For me to be at the same BMI, I would have to weigh 202 pounds, roughly 42 pounds more than I weigh now. No wonder people think I’m skinny!

Yet, if we go by BMI alone, I could weigh as little as 130 pounds and still be considered at a healthy weight. (Let’s mention that the BMI is not completely accurate because it doesn’t take into consideration muscle mass.)

In Japan, the average BMI is 23.7 for men, which means that our average American guy would have to weigh 156 pounds to match the weight of Japanese men. (According to the stats, I weigh slightly less than a Japanese man.)

The Average Woman in America

For women, the average BMI is close to that men. It’s 28.7. The average American woman stands a bit under 5’5” (164 cm, to be exact). That means that the average woman weighs a little over 170 pounds, but would have to weigh a very thin 122 pounds to match the BMI of a Japanese woman!

Another Indication on Healthy Weight

Of course, comparing country by country isn’t fair. There are genetic differences in each country that affect weight. However, body fat doesn’t lie.

Here’s the chart from the American Council on Exercise (ACE):


Essential fat is the percentage that the body actually needs in order to stay healthy. It’s actually very difficult for most people to get under those percentages unless placed in extreme starvation situations. You’ll notice that women need about 10% more body fat than men.

The athletic range is actually the ideal range for physically active people. This is what I refer to when I tell my friends that I would like to drop a bit more weight. I want to keep my muscle mass, of course, but losing some extra body fat to get in that range is always a good idea, if it’s at all possible.

The “fitness” range is a realistic, but difficult target for most people. My efforts are to at least stay in that category.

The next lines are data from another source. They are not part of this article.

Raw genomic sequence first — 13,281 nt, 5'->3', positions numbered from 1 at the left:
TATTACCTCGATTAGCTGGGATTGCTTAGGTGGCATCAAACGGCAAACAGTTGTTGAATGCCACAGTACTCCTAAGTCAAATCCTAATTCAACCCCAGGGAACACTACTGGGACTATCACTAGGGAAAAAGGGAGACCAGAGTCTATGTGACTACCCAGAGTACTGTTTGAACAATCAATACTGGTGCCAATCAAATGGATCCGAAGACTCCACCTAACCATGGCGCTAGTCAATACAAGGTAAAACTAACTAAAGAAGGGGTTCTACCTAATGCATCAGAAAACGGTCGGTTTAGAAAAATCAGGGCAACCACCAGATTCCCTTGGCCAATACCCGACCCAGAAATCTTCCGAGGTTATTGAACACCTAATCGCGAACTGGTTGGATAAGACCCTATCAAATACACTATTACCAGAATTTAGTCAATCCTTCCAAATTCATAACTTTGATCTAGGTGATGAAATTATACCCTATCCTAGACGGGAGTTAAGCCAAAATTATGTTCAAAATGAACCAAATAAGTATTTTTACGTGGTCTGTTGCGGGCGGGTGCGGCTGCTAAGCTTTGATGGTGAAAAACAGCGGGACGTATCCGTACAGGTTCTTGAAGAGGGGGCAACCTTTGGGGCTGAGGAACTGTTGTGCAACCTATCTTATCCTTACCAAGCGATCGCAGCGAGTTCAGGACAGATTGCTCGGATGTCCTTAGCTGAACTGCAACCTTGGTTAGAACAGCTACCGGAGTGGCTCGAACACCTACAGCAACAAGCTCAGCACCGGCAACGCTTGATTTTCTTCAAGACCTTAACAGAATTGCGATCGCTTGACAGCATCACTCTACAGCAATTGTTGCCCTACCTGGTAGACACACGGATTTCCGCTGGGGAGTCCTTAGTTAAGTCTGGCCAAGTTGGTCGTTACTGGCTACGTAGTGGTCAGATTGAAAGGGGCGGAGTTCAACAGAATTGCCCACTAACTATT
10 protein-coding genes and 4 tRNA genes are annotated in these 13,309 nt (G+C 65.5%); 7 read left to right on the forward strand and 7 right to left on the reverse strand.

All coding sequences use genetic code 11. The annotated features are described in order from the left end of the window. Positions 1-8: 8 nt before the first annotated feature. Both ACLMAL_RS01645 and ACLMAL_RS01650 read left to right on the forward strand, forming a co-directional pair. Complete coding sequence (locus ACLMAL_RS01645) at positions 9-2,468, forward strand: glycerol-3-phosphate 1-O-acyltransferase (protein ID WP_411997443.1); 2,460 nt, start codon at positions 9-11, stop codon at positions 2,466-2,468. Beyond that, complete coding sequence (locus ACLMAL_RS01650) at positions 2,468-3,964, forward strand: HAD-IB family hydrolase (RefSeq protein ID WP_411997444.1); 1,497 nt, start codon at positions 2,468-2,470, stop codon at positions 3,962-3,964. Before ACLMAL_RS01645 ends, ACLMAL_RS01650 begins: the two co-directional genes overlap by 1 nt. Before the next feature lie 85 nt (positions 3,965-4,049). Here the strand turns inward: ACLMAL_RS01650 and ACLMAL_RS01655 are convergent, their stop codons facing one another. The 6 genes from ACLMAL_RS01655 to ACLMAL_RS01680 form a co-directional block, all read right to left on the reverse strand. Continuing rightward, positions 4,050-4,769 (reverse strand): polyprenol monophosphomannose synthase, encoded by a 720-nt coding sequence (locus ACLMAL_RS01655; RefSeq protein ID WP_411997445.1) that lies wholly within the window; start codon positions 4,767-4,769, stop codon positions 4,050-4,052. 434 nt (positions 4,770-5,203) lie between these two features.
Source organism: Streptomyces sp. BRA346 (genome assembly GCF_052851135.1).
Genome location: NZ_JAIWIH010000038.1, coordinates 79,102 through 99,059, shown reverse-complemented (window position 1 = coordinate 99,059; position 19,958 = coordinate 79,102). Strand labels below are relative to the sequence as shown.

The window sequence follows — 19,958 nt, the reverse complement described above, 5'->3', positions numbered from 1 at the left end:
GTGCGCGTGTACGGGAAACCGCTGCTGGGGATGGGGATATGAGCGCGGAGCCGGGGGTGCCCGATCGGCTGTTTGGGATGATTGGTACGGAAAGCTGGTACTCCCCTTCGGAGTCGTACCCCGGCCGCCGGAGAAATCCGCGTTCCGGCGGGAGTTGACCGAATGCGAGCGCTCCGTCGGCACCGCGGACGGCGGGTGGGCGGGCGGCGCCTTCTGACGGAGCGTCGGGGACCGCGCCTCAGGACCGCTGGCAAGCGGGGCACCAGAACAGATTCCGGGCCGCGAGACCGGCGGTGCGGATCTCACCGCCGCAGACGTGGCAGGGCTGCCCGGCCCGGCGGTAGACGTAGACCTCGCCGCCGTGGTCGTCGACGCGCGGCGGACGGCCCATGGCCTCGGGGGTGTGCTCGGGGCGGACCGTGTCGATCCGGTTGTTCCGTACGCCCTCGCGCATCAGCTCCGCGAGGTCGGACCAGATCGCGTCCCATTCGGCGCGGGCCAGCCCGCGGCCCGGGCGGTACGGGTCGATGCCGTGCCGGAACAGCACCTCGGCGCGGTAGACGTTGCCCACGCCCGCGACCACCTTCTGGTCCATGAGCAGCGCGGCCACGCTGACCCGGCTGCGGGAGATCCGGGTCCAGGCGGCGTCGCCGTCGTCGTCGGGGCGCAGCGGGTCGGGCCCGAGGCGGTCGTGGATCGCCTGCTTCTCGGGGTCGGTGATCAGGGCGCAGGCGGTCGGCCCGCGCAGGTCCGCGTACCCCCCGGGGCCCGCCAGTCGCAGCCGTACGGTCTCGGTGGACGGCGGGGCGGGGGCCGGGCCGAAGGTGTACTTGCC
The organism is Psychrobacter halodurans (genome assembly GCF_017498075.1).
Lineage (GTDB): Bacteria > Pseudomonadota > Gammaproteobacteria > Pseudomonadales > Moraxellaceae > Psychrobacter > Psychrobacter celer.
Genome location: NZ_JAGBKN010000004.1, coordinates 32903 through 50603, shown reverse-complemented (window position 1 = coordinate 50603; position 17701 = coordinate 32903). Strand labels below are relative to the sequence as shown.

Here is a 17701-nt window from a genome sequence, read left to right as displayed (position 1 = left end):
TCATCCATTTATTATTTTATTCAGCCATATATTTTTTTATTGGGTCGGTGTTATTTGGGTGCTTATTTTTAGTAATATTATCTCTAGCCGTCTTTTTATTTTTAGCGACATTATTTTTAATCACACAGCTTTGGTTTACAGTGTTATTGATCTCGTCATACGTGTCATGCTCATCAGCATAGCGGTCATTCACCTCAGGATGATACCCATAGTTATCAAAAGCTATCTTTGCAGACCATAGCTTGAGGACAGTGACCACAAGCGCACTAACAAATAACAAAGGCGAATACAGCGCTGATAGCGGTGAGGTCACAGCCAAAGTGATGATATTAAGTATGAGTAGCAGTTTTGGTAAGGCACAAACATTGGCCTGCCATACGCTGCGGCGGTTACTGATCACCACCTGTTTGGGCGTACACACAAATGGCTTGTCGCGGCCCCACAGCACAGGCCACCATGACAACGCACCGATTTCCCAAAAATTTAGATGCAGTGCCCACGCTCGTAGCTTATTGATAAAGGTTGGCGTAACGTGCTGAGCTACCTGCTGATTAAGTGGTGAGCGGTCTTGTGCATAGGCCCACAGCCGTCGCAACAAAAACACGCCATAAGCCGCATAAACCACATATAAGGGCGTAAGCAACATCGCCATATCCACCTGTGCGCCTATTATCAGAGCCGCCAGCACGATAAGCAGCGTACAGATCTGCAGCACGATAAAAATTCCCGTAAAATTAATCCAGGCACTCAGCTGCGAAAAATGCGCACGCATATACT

Do we need more body fat as we get older?

Some body fat charts allow for people to carry more body fat as they get older. That’s for two reasons.

One: the charts are based on statistics, and people tend to get fat as they get older.

The second reason is that there’s this belief that older people somehow need more body fat. It’s true that at very low body fat levels, you incur a higher risk of osteoporosis.

As we’ve seen, the requirements for body fat are so low that it would be impossible for most people to get down to those levels. Just shooting for the “fitness” category would be a good-enough goal for most people at any age. So, it’s not actually productive to even worry about that, because that’s not the problem we face.

The real problem is that our metabolism DOES slow down by about 5 to 10% a year starting at age 40. By “metabolism” we mean the number of calories you need at rest. That means that if you required 2000 calories a day to function at 40, you may require as few as 1620 calories to function at age 60. That’s a huge gap! If you continue to eat the same number of calories you ate 20 years ago, you will consistently gain weight.

I believe that this big gap comes from the fact that people start to lose muscle mass after age 40. Muscle requires calories to maintain, so that partly explains the lowering of metabolism as we get older.

The solution? Lift heavy weights! Or practice weight training. Whatever you prefer to call it.

This is the number one exercise that you should do to age gracefully.

Also, keeping up with an exercise routine in general (including cardio) will help fill the gap by burning extra calories in the day.